When I first made the firm decision to become a fiction writer, I promised myself that I’d begin, keep going, and never quit.
That was all a few years back. Until that time I had been a painter, people liked my work, and I sold my work. I lived the life, enjoyed the passion fueled nights in my studio working on the latest piece; then at about 5 am, I’d sit and look at my work, red wine in hand, Spanish night still hot, and while I sat and studied the people in my paintings, I would always want to know something about the figures I’d painted. They stood together in a bar, chatting, laughing, enjoying life.
Yet, it bothered me, always, that they were in motion but “stuck” in time.
They stood in colorful silence.
One day I began to write stories about them. After a few short stories I realized that they were people from my life, my past experiences. People I’d seen and met in bars from long ago. Wild nights and wild people.
I used to visit late night bars. Places where all sorts of wild characters would hang out. Villains, blaggards, and those who had tired of life. Criminals, mostly.
I always knew that I wasn’t just drinking and chatting, I was observing.
The artist in me would breath it all in, keep it and hold it. What I saw and heard was for another time when I’d sit at my desk.
I listened to the crazy stories of antics that these people got up to, observed the drinkers in the corner who were only there to drink themselves into a stupor, and chat with a good looking young woman who was taking a break from the street.
Every artist, writer, observer of life, should never fear going where mum and dad warned them not to go — that’s where the buzz of life is to be found.
The fountain head of stories is a place full of the sadness, loves — lost and won, heartbreak, fear, and broken spirits being erased by the cheer of chinking glasses. Even though when morning came nothing had changed, it was as if just for one night, all the sadness and heartbreak of a hard life could be lifted and forgotten for a few hours. And that seemed to be enough for people who were resigned to a life of crime and hustle to get by.
Maybe I was just looking, but deep down I was wondering whether I belonged there too, among the thieves and prostitutes, the criminals and robbers of the night, who stood at the bar with a beer in hand, grinning and joking but never missing the flash of a blue light that slowly passed outside this well known bar. Those shifting eyes reminded me of a tom cat on the prowl.
I loved their ways, their carefree attitude, and the jaunts in this bar. I could watch and listen. I was learning about the roughest, rawest human behavior in sitio.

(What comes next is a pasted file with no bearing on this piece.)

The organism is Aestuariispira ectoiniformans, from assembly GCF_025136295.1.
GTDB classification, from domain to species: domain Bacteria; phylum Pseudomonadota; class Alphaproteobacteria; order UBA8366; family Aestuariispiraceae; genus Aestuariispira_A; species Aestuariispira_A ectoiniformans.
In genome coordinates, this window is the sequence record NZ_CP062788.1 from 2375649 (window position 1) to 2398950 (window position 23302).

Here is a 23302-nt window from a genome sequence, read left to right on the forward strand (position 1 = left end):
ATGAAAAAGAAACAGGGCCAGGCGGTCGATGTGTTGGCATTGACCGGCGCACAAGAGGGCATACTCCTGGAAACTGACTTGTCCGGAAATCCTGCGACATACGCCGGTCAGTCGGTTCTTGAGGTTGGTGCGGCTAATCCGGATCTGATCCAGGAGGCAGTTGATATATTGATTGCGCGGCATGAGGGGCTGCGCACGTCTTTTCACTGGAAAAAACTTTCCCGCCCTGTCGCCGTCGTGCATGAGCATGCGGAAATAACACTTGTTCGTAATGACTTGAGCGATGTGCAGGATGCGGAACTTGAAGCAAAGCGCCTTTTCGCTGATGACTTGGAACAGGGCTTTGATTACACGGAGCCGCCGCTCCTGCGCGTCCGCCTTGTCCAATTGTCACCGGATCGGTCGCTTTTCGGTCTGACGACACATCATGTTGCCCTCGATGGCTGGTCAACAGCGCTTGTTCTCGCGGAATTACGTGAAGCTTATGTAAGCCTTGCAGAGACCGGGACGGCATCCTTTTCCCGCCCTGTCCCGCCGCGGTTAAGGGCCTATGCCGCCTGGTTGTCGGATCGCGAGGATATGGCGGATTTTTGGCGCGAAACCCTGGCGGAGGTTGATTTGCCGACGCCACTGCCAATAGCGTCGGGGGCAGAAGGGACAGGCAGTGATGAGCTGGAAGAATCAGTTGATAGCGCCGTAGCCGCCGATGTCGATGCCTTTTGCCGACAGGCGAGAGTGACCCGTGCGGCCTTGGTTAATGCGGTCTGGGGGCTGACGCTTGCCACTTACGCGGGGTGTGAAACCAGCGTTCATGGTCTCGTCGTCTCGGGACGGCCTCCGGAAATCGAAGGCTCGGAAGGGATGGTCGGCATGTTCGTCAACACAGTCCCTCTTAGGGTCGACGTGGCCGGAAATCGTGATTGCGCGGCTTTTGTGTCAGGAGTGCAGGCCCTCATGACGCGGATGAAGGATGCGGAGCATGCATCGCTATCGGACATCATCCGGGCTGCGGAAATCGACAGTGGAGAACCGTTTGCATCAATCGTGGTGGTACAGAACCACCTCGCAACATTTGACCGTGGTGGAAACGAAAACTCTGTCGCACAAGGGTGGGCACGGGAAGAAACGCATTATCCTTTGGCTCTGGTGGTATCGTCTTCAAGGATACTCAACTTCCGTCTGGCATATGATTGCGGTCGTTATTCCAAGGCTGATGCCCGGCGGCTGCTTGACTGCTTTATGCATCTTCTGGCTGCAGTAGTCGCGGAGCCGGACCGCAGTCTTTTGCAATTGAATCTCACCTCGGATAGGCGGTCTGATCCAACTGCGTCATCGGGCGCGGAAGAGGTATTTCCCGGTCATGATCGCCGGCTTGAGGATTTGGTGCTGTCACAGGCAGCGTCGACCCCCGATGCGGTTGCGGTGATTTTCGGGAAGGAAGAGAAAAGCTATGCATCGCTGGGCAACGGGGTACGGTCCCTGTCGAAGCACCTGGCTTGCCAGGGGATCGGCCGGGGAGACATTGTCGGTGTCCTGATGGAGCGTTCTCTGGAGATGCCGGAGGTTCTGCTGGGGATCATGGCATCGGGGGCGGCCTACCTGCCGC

I liked what I saw, but I didn’t judge. I watched and wondered which one I might be, which criminal I could most identify with. I wasn’t going to judge myself , either.
To truly understand what you are looking at, you must have clear eyes. No judgments and no morals — that’s how raw art is, it will present itself with a fierceness of life that is not yours to change or moralize about.
If you moralize and weigh things up, you miss the point of being there. It just is, it exists because the people in the bar are just humans doing what they can do to get by, with whatever street-wise savvy they may possess.
There’s nothing wrong with being an observer, so long as you are really there. A writer who is among the people she or he is interested in, whatever they may be, should be with them in heart too. To understand is to see and feel what they are and why they do the things they do.
You don’t get that insight by standing completely outside and gawping into their den. You must go in and join them at the bar, chink glasses with them and discover that they have a heart, just like you do.
Their real wishes and dreams are for good things in life, the same as you and me. But they made choices just like we all must do, and maybe their choices weren’t so smart. Especially when the price to pay is a cold cell and gruel for years of your life. A criminal won’t think of these things, he’ll think of the prize and feel sure that it’s going to work out well this time round.
These people robbed at night, I didn’t. They got themselves into jams where a beating put things back in order. They disappeared off the radar for six months, or for good: they went to the big cold house of sin after they let their guard down and got nabbed by a passing blue-light.
I was there, drinking and laughing with them, just making good friends with people. What they did when outside the bar was little as much my business as was the business of any other private person.
As a writer I wanted to know their hearts. What they felt and thought, which music they liked and which bikes they rode. I didn’t ask about bad times unless it was offered, and then I’d listen with empathy and try and understand how bad luck for a criminal is the same as bad luck for law abiding citizen. It can be fucking painful.
Of all the creatures on this earth, human beings are probably the worst, weirdest, and most mixed up ones.
Always trying to be something other than a simple human being. Animals don’t try to change their character, or be something else, only humans do that. It leads to error, to mistakes that we have to pay for in one way or another.